STATEMENT BY H. E. U KYAW TINT SWE, UNION MINISTER FOR THE
OFFICE OF THE STATE COUNSELLOR AND CHAIRMAN OF THE DELEGATION OF THE REPUBLIC OF THE UNION OF MYANMAR,
AT THE GENERAL DEBATE OF
THE 73RD SESSION OF THE UNITED NATIONS GENERAL ASSEMBLY
(New York, 28 September 2018)
We live in challenging times. This year’s theme, “Making the United Nations relevant to all people: global leadership and shared responsibilities for peaceful, equitable and sustainable societies” is, therefore, most appropriate. It serves to remind us of the need to strengthen the role of this important organization to overcome the complex challenges we face today. In this process, we must not forget the core principles of the UN Charter, including the principle of sovereign equality. It is also important to remember that, the promotion of economic, social, cultural and humanitarian interests, as well as the promotion and protection of human rights and fundamental freedoms, are to be attained through international cooperation. Nor should we forget the international character of the United Nations.
It is only through constructive and peaceful approaches that we will be able to create a better United Nations—one that is relevant to all nations. Only then can our hopes for global leadership of shared responsibilities become a reality.
Here, I wish to stress that Myanmar’s view on the role of the United Nations remains unchanged. There are no suitable multilateral platform other than the United Nations for countries of the world to work together to find solutions to overcome global challenges.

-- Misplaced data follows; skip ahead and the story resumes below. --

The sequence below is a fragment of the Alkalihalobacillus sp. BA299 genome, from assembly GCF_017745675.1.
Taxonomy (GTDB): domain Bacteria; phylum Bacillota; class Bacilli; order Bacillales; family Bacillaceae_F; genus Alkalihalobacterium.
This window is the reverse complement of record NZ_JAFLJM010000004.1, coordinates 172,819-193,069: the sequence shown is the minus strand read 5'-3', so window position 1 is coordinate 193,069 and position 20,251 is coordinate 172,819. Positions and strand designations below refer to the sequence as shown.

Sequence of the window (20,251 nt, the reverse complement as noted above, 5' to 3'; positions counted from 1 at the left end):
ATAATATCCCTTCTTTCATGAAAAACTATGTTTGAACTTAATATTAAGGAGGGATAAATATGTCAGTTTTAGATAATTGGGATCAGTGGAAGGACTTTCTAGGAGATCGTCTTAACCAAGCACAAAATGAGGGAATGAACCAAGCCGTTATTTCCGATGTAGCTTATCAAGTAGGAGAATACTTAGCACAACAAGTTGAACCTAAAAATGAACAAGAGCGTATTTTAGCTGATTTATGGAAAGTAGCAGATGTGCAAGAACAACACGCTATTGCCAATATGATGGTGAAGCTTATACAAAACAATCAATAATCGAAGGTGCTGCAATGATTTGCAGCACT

Let me apprise this august assembly of our efforts to transform Myanmar from an authoritarian system to a democratic one; our effort to bring about sustainable development and to build a society where stability, peace, and harmony prevail.
A country without peace and stability cannot achieve economic development. This is our conviction. Accordingly, our democratically-elected government has given priority to national reconciliation and peace since we assumed office.
We are convinced that ethnic strife and armed conflicts in Myanmar can only be ended through political means. Lasting peace will become a reality only when the democratic federal union to which our people aspired is established.
We are, therefore, conducting negotiations at the Union Peace Conference – the 21stCentury Panglong to reach agreement on the fundamental principles for a democratic federal union. The three Sessions of the conference held so far have adopted fifty-one fundamental principles which will become part of the Union Peace Accord. To ensure that the process is inclusive, we continue negotiations not only with the eight ethnic armed groups that have signed the Nationwide Ceasefire Agreement (NCA) but also with those that have yet to come on board.
During the past year, two more ethnic armed groups, namely the New Mon State Party and the Lahu Democratic Union, joined the peace process by signing the NCA. We will continue our endeavours to bring all ethnic armed organizations under the NCA umbrella and to the conference table.
Essential to our endeavours to bring peace and prosperity to the nation is the need to ensure balanced development in the economic, social and environmental spheres. To this end, the Government has laid down the Myanmar Sustainable Development Plan – MSDP 2018-2030 which is in accord with the United Nations’ 2030 Sustainable Development Agenda. The MSDP recognizes three pillars— peace and stability, prosperity and partnership, and people and the planet. Among its important goals are peace, national reconciliation, security, and good governance. Sustainability in all its forms is considered cross-cutting and will be mainstreamed into all aspects of the MSDP implementation. The success of MSDP requires not only national endeavours but also the involvement and commitment of development partners and international organizations.